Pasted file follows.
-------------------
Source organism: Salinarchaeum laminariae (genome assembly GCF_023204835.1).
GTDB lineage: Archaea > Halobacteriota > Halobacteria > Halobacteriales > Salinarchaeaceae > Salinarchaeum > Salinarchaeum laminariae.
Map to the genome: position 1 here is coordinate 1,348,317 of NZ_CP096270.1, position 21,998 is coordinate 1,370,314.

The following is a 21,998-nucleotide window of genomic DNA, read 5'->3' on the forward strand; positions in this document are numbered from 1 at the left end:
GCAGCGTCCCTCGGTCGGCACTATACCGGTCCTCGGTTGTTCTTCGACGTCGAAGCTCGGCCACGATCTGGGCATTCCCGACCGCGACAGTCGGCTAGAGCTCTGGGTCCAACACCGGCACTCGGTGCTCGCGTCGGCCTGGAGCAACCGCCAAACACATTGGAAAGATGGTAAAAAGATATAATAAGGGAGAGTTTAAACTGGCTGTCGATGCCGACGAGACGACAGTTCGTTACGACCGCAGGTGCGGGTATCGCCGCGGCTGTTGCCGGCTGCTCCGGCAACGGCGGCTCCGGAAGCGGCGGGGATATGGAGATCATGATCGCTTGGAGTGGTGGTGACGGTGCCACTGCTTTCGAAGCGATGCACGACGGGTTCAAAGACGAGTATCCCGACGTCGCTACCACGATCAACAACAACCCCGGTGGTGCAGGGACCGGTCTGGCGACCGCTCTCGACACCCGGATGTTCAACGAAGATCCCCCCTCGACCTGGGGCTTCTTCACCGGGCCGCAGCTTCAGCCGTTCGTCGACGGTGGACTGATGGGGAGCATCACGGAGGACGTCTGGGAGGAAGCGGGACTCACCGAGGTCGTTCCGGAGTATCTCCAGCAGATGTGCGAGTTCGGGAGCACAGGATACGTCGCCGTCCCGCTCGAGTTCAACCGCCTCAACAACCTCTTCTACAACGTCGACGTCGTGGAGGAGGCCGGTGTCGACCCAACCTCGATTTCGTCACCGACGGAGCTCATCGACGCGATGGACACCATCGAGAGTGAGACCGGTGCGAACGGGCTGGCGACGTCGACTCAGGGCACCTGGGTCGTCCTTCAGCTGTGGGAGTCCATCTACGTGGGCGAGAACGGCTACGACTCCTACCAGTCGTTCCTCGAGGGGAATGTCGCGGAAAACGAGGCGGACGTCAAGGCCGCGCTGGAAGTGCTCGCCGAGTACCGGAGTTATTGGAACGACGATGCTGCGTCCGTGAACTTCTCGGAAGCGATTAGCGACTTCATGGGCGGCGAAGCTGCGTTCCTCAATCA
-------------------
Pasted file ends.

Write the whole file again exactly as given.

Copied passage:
Source organism: Salinarchaeum laminariae (genome assembly GCF_023204835.1).
GTDB lineage: Archaea > Halobacteriota > Halobacteria > Halobacteriales > Salinarchaeaceae > Salinarchaeum > Salinarchaeum laminariae.
Map to the genome: position 1 here is coordinate 1,348,317 of NZ_CP096270.1, position 21,998 is coordinate 1,370,314.

The following is a 21,998-nucleotide window of genomic DNA, read 5'->3' on the forward strand; positions in this document are numbered from 1 at the left end:
GCAGCGTCCCTCGGTCGGCACTATACCGGTCCTCGGTTGTTCTTCGACGTCGAAGCTCGGCCACGATCTGGGCATTCCCGACCGCGACAGTCGGCTAGAGCTCTGGGTCCAACACCGGCACTCGGTGCTCGCGTCGGCCTGGAGCAACCGCCAAACACATTGGAAAGATGGTAAAAAGATATAATAAGGGAGAGTTTAAACTGGCTGTCGATGCCGACGAGACGACAGTTCGTTACGACCGCAGGTGCGGGTATCGCCGCGGCTGTTGCCGGCTGCTCCGGCAACGGCGGCTCCGGAAGCGGCGGGGATATGGAGATCATGATCGCTTGGAGTGGTGGTGACGGTGCCACTGCTTTCGAAGCGATGCACGACGGGTTCAAAGACGAGTATCCCGACGTCGCTACCACGATCAACAACAACCCCGGTGGTGCAGGGACCGGTCTGGCGACCGCTCTCGACACCCGGATGTTCAACGAAGATCCCCCCTCGACCTGGGGCTTCTTCACCGGGCCGCAGCTTCAGCCGTTCGTCGACGGTGGACTGATGGGGAGCATCACGGAGGACGTCTGGGAGGAAGCGGGACTCACCGAGGTCGTTCCGGAGTATCTCCAGCAGATGTGCGAGTTCGGGAGCACAGGATACGTCGCCGTCCCGCTCGAGTTCAACCGCCTCAACAACCTCTTCTACAACGTCGACGTCGTGGAGGAGGCCGGTGTCGACCCAACCTCGATTTCGTCACCGACGGAGCTCATCGACGCGATGGACACCATCGAGAGTGAGACCGGTGCGAACGGGCTGGCGACGTCGACTCAGGGCACCTGGGTCGTCCTTCAGCTGTGGGAGTCCATCTACGTGGGCGAGAACGGCTACGACTCCTACCAGTCGTTCCTCGAGGGGAATGTCGCGGAAAACGAGGCGGACGTCAAGGCCGCGCTGGAAGTGCTCGCCGAGTACCGGAGTTATTGGAACGACGATGCTGCGTCCGTGAACTTCTCGGAAGCGATTAGCGACTTCATGGGCGGCGAAGCTGCGTTCCTCAATCA